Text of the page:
• Chibani-Chennoufi, S., C. Canchaya, A. Bruttin, and H. Brussow. 2004. Comparative genomics of the T4-Like Escherichia coli phage JS98: implications for the evolution of T4 phages. J. Bacteriol. 186:8276-8286. (characterization of a T4-like phage) full text
  • Desplats, C., and H. M. Krisch. 2003. The diversity and evolution of the T4-type bacteriophages. Res. Microbiol. 154:259-267. (characterization of T4-like phages) abstract & pay article
  • Miller, E. S., E. Kutter, G. Mosig, F. Arisaka, T. Kunisawa, and W. Ruger. 2003. Bacteriophage T4 genome. Microbiol. Mol. Biol. Rev. 67:86-156. (review of phage T4, from the perspective of its genome) full text
  • Desplats, C., C. Dez, F. Tetart, H. Eleaume, and H. M. Krisch. 2002. Snapshot of the genome of the pseudo-T-even bacteriophage RB49. J. Bacteriol. 184:2789-2804. (overview of the RB49 genome, a T4-like phage) full text
  • Tétart, F., C. Desplats, M. Kutateladze, C. Monod, H.-W. Ackermann, and H. M. Krisch. 2001. Phylogeny of the major head and tail genes of the wide-ranging T4-type bacteriophages. J. Bacteriol. 183:358-366. (indication of the prevalence of T4-type sequences in the wild) full text
  • Abedon, S. T. 2000. The murky origin of Snow White and her T-even dwarfs. Genetics 155:481-486. (historical description of the isolation of the T4-like phages T2, T4, and T6) full text
  • Ackermann, H.-W., and H. M. Krisch. 1997. A catalogue of T4-type bacteriophages. Arch Virol 142:2329-2345. (nearly complete list of then-known T4-like phages) abstract & pay article
  • Monod, C., F. Repoila, M. Kutateladze, F. Tétart, and H. M. Krisch. 1997. The genome of the pseudo T-even bacteriophages, a diverse group that resembles T4. J. Mol. Biol. 267:237-249. (overview of various T4-like phages from the perspective of their genomes) abstract & pay article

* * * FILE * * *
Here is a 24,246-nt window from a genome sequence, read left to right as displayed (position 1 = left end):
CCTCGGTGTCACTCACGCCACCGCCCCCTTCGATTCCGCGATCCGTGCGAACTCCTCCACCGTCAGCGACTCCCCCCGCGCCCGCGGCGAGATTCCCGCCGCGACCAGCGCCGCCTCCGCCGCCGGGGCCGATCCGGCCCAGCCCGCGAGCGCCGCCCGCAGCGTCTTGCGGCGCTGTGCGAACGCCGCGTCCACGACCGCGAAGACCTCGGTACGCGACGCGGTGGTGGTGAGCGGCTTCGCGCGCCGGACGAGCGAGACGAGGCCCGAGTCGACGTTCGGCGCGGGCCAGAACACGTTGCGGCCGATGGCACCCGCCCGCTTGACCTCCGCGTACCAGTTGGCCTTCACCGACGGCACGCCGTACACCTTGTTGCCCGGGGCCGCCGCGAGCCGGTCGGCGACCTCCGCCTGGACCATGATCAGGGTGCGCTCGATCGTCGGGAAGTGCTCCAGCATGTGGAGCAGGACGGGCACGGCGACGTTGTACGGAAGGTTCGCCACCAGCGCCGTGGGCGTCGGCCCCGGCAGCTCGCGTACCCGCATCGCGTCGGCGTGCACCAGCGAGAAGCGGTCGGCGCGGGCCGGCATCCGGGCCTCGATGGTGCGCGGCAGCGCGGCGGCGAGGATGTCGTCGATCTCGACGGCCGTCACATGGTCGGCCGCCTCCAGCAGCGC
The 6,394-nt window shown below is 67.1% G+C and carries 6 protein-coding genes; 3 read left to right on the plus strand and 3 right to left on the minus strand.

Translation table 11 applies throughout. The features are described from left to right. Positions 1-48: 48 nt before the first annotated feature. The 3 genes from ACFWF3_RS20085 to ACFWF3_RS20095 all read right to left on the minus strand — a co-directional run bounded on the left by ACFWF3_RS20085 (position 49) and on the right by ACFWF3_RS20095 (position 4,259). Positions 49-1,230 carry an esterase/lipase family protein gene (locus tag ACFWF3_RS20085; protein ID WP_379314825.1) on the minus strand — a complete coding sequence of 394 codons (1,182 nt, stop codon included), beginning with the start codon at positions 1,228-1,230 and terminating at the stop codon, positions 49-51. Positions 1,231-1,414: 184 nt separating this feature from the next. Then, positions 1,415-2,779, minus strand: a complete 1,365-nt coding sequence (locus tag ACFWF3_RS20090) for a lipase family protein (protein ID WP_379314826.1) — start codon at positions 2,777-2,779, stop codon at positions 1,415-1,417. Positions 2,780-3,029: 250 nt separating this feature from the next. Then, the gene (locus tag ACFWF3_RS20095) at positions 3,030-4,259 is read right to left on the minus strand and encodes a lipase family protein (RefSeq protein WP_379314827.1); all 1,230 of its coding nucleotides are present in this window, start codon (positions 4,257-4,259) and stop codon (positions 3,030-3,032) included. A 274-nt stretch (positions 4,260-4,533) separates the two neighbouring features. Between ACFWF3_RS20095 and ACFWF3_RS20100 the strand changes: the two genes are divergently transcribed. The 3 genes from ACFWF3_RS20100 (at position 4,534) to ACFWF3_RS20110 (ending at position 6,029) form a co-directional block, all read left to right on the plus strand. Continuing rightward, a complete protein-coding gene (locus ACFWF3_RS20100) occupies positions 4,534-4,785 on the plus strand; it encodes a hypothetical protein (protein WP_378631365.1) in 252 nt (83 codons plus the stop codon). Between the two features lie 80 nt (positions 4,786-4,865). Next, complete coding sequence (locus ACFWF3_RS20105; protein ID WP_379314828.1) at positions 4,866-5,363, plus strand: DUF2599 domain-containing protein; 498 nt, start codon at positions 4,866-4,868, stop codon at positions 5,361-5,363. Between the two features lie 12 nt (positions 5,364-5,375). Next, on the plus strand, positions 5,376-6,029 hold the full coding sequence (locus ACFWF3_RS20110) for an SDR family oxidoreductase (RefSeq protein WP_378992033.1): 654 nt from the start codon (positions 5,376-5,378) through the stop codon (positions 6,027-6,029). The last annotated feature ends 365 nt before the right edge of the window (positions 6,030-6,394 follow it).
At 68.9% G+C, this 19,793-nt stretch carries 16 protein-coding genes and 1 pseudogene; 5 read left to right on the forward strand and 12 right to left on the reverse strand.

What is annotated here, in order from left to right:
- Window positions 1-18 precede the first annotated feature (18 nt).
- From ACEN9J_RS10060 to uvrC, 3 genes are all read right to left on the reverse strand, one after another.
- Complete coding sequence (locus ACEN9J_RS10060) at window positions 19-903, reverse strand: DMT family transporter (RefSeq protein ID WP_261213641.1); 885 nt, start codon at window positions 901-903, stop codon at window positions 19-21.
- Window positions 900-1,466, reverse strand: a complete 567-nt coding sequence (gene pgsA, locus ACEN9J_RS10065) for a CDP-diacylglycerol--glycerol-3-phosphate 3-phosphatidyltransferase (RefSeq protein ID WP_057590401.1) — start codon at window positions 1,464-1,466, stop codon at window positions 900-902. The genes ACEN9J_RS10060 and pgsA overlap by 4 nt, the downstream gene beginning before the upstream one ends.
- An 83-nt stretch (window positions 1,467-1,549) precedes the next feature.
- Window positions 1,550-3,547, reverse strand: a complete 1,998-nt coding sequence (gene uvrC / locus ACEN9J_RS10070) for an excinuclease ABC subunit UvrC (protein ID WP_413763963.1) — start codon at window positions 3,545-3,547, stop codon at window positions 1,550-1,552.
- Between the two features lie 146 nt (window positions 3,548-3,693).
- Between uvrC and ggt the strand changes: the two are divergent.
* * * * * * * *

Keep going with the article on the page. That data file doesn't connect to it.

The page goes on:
• Kutter, E., K. Gachechiladze, A. Poglazov, E. Marusich, M. Shneider, P. Aronsson, A. Napuli, D. Porter, and V. Mesyanzhinov. 1995. Evolution of T4-related phages. Virus Genes 11:285-297. (comparison of the genomes of various T4-like phages) abstract & pay article
  • Karam, J. D. et al. 1994. Molecular Biology of Bacteriophage T4. ASM Press, Washington, DC. (the second T4 bible, go here, as well as Mosig and Eiserling, 2006, to begin to learn about the biology T4 phage) ISBN 1-55581-064-0
  • Eddy, S. R. 1992. Introns in the T-Even Bacteriophages. Ph.D. thesis. University of Colorado at Boulder. (chapter 3 provides overview of various T4-like phages as well as the isolation of then-new T4-like phages)
  • Mathews, C. K., E. M. Kutter, G. Mosig, and P. B. Berget. 1983. Bacteriophage T4. American Society for Microbiology, Washington, DC. (the first T4 bible; not all information here is duplicated in Karam et al., 1994; see especially the introductory chapter by Doermann for a historical overview of the T4-like phages) ISBN 0-914826-56-5
  • Russell, R. L. 1967. Speciation Among the T-Even Bacteriophages. Ph.D. thesis. California Institute of Technology. (isolation of the RB series of T4-like phages)
  • Kay, D., and P. Fildes. 1962. Hydroxymethylcytosine-containing and tryptophan-dependent bacteriophages isolated from city effluents. J. Gen. Microbiol. 27:143-146. (T4-like phage isolation, including that of phage Ox2)


  1. ^ Tarahovsky, Y. S. (1994). "Lysis of Escherichia coli cells by bacteriophage T4". FEMS Microbiology Letters 122: 195-200. doi:10.1111/j.1574-6968.1994.tb07164.x.
  2. ^ Oda, M.; M. Morita, H. Unno, Y. Tanji (2004). "Rapid Detection of Escherichia coli O157: H7 by Using Green Fluorescent Protein-Labeled PP01 Bacteriophage". Applied and Environmental Microbiology 70 (1): 527-534. doi:10.1128/AEM.70.1.527-534.2004.
This article is licensed under the GNU Free Documentation License. It uses material from the Wikipedia article "Enterobacteria_phage_T4". A list of authors is available in Wikipedia.